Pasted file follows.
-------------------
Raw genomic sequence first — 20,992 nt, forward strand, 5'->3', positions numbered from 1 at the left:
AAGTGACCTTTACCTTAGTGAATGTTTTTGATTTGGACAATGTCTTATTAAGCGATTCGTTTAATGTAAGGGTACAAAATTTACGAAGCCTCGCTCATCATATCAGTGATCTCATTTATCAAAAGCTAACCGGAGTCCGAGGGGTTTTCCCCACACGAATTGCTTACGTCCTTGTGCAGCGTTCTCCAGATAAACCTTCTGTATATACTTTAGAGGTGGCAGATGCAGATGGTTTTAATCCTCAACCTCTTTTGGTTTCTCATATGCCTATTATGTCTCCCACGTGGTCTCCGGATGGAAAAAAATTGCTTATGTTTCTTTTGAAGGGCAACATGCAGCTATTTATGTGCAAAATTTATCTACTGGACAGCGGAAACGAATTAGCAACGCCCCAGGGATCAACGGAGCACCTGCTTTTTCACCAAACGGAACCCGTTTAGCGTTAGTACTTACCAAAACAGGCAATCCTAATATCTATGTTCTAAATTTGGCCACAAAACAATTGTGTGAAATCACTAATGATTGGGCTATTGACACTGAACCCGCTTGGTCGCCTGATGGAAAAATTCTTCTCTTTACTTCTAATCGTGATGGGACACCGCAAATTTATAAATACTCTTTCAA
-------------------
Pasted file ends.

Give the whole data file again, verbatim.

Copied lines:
Raw genomic sequence first — 20,992 nt, forward strand, 5'->3', positions numbered from 1 at the left:
AAGTGACCTTTACCTTAGTGAATGTTTTTGATTTGGACAATGTCTTATTAAGCGATTCGTTTAATGTAAGGGTACAAAATTTACGAAGCCTCGCTCATCATATCAGTGATCTCATTTATCAAAAGCTAACCGGAGTCCGAGGGGTTTTCCCCACACGAATTGCTTACGTCCTTGTGCAGCGTTCTCCAGATAAACCTTCTGTATATACTTTAGAGGTGGCAGATGCAGATGGTTTTAATCCTCAACCTCTTTTGGTTTCTCATATGCCTATTATGTCTCCCACGTGGTCTCCGGATGGAAAAAAATTGCTTATGTTTCTTTTGAAGGGCAACATGCAGCTATTTATGTGCAAAATTTATCTACTGGACAGCGGAAACGAATTAGCAACGCCCCAGGGATCAACGGAGCACCTGCTTTTTCACCAAACGGAACCCGTTTAGCGTTAGTACTTACCAAAACAGGCAATCCTAATATCTATGTTCTAAATTTGGCCACAAAACAATTGTGTGAAATCACTAATGATTGGGCTATTGACACTGAACCCGCTTGGTCGCCTGATGGAAAAATTCTTCTCTTTACTTCTAATCGTGATGGGACACCGCAAATTTATAAATACTCTTTCAA